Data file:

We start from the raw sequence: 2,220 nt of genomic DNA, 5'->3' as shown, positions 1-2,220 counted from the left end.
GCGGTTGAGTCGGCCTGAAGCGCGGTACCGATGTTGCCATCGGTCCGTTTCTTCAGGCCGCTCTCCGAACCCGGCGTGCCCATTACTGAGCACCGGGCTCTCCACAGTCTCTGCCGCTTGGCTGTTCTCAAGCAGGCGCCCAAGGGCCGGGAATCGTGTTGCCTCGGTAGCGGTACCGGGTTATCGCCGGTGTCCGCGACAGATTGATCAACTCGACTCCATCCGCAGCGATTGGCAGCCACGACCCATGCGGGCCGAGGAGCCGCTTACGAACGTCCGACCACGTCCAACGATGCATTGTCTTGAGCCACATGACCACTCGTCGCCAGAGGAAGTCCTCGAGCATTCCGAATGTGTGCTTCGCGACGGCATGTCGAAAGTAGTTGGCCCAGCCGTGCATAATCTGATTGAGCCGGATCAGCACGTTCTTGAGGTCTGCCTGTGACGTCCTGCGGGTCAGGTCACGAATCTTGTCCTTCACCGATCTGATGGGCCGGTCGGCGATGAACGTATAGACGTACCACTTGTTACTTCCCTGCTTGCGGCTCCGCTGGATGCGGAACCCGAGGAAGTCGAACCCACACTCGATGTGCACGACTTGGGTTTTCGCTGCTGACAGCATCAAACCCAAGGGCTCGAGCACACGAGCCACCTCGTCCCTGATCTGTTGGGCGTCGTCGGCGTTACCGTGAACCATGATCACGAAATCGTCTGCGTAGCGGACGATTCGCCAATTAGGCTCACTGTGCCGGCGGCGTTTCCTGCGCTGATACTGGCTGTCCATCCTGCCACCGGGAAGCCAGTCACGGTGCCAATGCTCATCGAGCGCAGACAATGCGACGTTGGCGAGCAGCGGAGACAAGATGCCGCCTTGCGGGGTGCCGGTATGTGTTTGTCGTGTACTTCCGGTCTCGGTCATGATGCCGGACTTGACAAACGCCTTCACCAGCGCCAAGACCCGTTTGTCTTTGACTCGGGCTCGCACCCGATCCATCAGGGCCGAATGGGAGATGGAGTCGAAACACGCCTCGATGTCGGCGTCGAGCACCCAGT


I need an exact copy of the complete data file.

We start from the raw sequence: 2,220 nt of genomic DNA, 5'->3' as shown, positions 1-2,220 counted from the left end.
GCGGTTGAGTCGGCCTGAAGCGCGGTACCGATGTTGCCATCGGTCCGTTTCTTCAGGCCGCTCTCCGAACCCGGCGTGCCCATTACTGAGCACCGGGCTCTCCACAGTCTCTGCCGCTTGGCTGTTCTCAAGCAGGCGCCCAAGGGCCGGGAATCGTGTTGCCTCGGTAGCGGTACCGGGTTATCGCCGGTGTCCGCGACAGATTGATCAACTCGACTCCATCCGCAGCGATTGGCAGCCACGACCCATGCGGGCCGAGGAGCCGCTTACGAACGTCCGACCACGTCCAACGATGCATTGTCTTGAGCCACATGACCACTCGTCGCCAGAGGAAGTCCTCGAGCATTCCGAATGTGTGCTTCGCGACGGCATGTCGAAAGTAGTTGGCCCAGCCGTGCATAATCTGATTGAGCCGGATCAGCACGTTCTTGAGGTCTGCCTGTGACGTCCTGCGGGTCAGGTCACGAATCTTGTCCTTCACCGATCTGATGGGCCGGTCGGCGATGAACGTATAGACGTACCACTTGTTACTTCCCTGCTTGCGGCTCCGCTGGATGCGGAACCCGAGGAAGTCGAACCCACACTCGATGTGCACGACTTGGGTTTTCGCTGCTGACAGCATCAAACCCAAGGGCTCGAGCACACGAGCCACCTCGTCCCTGATCTGTTGGGCGTCGTCGGCGTTACCGTGAACCATGATCACGAAATCGTCTGCGTAGCGGACGATTCGCCAATTAGGCTCACTGTGCCGGCGGCGTTTCCTGCGCTGATACTGGCTGTCCATCCTGCCACCGGGAAGCCAGTCACGGTGCCAATGCTCATCGAGCGCAGACAATGCGACGTTGGCGAGCAGCGGAGACAAGATGCCGCCTTGCGGGGTGCCGGTATGTGTTTGTCGTGTACTTCCGGTCTCGGTCATGATGCCGGACTTGACAAACGCCTTCACCAGCGCCAAGACCCGTTTGTCTTTGACTCGGGCTCGCACCCGATCCATCAGGGCCGAATGGGAGATGGAGTCGAAACACGCCTCGATGTCGGCGTCGAGCACCCAGT